By Emmanuel Ortiz
In Venezuela I watched
As the people of the nation
Stood at the plate
In defense of their president,
Who won a democratic referendum
By a majority of the majority
(Unlike our own president that same year).
In defense of Chávez,
Millions of hands upon a single bat
Swing for the fences,
Un jonrón over the wall of the White House lawn.
As in Cuba,
I am a Yanki.
I understand that.
I’m lucky if I’m a pocho,
Instead of straight-up gringo
Because in these lands
The color of my passport
Is deeper than the color of my skin
Now as I pass through Miami International Airport,
International code MIA,
I feel every letter of it
Owning that I am
Made In America
But also feeling like a part of me is
Missing In Action.
Somewhere on this journey home
If there is such a place
An invisible line is crossed
It may be at the point where sky meets earth
Where earth meets sea
Where skin meets sky
Somewhere in this sacred trinity,
I don’t know where,
I cross a border
I hand in my tuxedoed passport
Of first world citizen
In exchange for my second skin
Of second-class citizenship
The kind I wear
Like a favorite sweater
An old pair of tennis shoes
That don’t wear out
No matter the miles I put on ‘em.
It ain’t my Sunday best
Just the only thing clean in the closet.
De-boarding the plane
That here on U.S. soil,
I will be me again.
I get to go back to being my complex, complete self
And the white boy I’m traveling with,
Who gave himself his own hip-hop name
Taken from a distant red planet
And a local Japanese restaurant,
He will still be
The same color
The man in the customs agent uniform
Resembles my Uncle Carlos
Enough to warrant a double take,
With that ‘O.G-vato-turned-family-man’ look,
Complete with shaved head, goatee, tats and work boots.
Carlos the customs vato
Tells all international travelers to divide into two lines:
While nothing seems more foreign to me
Than a white guy with a Martian/Japanese name,
Here I am standing with Mars Ichiban
In the U.S citizens’ line
Because here and now,
The color of my passport
Is deeper than the color of my skin.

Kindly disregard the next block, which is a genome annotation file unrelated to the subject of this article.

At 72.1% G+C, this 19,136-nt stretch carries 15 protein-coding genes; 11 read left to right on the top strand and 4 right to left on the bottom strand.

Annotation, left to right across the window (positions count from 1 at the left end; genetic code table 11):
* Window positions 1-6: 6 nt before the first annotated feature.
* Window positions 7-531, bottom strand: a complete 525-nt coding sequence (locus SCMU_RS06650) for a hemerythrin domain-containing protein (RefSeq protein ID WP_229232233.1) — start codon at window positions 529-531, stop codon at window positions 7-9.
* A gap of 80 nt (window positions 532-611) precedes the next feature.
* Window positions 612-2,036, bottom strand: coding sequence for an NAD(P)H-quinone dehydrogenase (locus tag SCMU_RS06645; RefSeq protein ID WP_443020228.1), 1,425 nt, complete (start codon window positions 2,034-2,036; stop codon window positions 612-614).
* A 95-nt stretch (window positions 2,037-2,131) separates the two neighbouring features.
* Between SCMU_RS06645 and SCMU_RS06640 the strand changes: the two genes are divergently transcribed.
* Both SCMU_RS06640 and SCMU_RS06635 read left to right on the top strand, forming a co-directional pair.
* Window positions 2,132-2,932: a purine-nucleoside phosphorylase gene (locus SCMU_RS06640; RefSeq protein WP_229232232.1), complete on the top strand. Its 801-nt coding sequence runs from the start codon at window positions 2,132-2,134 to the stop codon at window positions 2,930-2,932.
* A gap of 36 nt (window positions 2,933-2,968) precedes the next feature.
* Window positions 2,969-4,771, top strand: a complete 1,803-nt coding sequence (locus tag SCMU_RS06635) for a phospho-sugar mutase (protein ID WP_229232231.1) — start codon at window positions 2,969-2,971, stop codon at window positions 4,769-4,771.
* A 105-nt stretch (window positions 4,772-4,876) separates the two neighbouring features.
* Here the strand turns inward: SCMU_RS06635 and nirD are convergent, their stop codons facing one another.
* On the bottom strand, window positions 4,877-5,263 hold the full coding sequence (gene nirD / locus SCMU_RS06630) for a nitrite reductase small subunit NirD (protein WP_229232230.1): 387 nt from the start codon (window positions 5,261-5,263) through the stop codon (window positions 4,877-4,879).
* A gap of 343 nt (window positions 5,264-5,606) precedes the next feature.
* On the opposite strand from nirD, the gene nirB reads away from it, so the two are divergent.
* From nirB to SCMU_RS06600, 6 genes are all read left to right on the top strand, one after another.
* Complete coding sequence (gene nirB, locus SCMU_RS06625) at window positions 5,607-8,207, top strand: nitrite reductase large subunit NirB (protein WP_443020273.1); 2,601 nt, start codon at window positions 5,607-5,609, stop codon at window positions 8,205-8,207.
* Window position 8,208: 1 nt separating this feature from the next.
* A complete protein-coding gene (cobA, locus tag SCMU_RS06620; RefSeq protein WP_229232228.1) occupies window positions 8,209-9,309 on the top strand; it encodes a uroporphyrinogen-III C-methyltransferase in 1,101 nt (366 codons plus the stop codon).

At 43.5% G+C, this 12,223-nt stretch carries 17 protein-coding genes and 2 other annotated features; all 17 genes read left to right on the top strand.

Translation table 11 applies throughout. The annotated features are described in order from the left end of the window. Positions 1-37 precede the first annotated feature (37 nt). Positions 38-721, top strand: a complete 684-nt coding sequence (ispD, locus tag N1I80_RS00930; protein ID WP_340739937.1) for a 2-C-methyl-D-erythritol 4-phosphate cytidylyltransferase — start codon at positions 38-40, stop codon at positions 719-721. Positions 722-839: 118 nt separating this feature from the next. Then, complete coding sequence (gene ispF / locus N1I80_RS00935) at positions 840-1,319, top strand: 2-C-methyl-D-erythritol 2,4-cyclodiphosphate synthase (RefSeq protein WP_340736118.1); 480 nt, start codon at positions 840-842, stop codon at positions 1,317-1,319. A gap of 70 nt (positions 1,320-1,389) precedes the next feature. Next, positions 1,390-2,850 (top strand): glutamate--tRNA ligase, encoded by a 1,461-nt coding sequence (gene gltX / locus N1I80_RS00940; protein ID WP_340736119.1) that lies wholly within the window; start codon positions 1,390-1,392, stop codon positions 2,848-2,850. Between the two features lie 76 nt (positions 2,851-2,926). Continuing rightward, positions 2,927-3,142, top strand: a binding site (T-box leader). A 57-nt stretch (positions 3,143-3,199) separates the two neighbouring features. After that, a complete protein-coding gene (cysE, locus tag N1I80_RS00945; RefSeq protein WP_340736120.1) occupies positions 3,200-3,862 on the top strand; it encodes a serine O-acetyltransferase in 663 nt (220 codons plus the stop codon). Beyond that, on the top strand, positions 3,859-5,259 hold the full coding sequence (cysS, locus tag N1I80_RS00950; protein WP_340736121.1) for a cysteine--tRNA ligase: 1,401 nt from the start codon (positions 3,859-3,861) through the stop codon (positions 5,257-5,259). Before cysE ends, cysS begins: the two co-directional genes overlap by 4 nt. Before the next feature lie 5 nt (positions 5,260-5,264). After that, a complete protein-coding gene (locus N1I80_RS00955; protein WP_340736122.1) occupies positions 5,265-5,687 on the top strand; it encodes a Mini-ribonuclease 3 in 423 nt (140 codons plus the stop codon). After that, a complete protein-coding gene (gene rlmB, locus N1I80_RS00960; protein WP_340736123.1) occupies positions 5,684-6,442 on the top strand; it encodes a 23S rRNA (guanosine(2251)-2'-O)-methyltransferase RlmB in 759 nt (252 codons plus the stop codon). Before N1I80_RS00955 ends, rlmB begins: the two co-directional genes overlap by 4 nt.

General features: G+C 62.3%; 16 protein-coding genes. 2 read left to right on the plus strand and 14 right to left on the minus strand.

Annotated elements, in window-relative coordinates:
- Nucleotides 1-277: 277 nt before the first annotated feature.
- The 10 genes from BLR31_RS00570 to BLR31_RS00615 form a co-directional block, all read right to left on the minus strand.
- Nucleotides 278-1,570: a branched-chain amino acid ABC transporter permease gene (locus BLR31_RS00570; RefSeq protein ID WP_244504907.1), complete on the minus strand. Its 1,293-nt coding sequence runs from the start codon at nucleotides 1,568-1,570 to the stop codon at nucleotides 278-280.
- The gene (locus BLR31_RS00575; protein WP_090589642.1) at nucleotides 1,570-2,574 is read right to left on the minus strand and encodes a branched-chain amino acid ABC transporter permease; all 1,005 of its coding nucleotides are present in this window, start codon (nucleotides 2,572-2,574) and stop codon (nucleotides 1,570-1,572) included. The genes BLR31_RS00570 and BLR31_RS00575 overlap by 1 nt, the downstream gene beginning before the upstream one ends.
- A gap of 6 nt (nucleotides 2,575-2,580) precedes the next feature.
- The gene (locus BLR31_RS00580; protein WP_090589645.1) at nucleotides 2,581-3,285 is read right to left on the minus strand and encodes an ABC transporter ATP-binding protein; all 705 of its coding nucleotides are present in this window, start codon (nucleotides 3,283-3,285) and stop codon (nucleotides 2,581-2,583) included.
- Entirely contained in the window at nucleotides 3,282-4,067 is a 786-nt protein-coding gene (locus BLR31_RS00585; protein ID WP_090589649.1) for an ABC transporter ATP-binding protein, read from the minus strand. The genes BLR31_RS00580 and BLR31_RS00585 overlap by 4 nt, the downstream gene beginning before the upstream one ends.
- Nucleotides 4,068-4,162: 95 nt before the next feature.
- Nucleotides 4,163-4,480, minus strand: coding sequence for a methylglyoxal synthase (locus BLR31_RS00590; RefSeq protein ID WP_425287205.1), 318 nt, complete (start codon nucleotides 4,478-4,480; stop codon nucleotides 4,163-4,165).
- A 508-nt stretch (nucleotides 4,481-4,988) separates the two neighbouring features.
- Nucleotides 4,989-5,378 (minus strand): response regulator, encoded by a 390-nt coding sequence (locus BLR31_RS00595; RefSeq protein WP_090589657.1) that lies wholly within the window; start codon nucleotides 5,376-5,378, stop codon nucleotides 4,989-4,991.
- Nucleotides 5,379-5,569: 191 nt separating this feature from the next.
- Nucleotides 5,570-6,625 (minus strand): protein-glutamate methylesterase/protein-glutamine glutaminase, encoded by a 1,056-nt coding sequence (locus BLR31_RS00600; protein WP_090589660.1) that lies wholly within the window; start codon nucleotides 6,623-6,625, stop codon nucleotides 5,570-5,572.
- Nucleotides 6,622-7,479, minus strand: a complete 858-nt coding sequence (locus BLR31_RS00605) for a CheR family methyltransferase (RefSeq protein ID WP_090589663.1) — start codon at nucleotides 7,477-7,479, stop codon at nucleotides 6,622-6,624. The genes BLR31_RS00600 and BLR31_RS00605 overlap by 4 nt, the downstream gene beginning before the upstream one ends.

And standing in the other line
Of this instant and uneven divide
Are people who look to me
Some of African bloodlines,
Some of Indigenous.
Most are of some mixture of something.
Children of colonization, occupation, enslavement
Of melanin, miscegenation, migration.
All of them
Yet their passports make them
When I get to the customs desk
And the agent asks me for my passport,
And do I have anything to declare,
I want to say,
I have no passport
To give to you, America.
It has been stolen from me
Over and over again.
My name is Willy Brown Lowman
But you must call me Memo.
I’m late for my night job
As a busboy in a Japanese restaurant.
So can I please go now?
You don’t believe me?
OK, My name is Hugo Chavez.
But you can call me Fidel.
My purpose for going to Venezuela?
To watch a game of beisbol.
On my way home,
I plan to stop in D.C
To get a ball off the White House lawn.
Those people in the other line.
They’re with me.
Tío Carlos the Customs vato, too.
I can vouch for all of them,
And you can create all the lines you want,
Cordon us off,
Impose and revoke citizenship,
Wash the salt of Caribbean seas from our skin,
The island sand from our hair,
Scold the trill from our tongues
Criminalize our languages
Anglicize our birthnames
But I will not let you
Take from us
Of family home language blood.
These we hide very well
Amongst the pages of our passports
The one we keep
Just below the top layer of our skin,
The only passport
We ever really need
To know just who we are
And where we come from.
Emmanuel Ortiz introduces and reads Brown unLike Me on April 14, 2012:
Emmanuel Ortiz is a third-generation Chicano/Puerto Rican/Irish-American activist and poet. He is the author of the poetry chapbooks, The Word Is a Machete (self-published, 2003), Brown unLike Me: Poems From the Second Layer of Our Skin (Calaca Press, 2009) and co-editor of Under What Bandera?: Anti-War Ofrendas from Minnesota y Califas (Calaca Press, 2004). He resides in Minneapolis, Minnesota.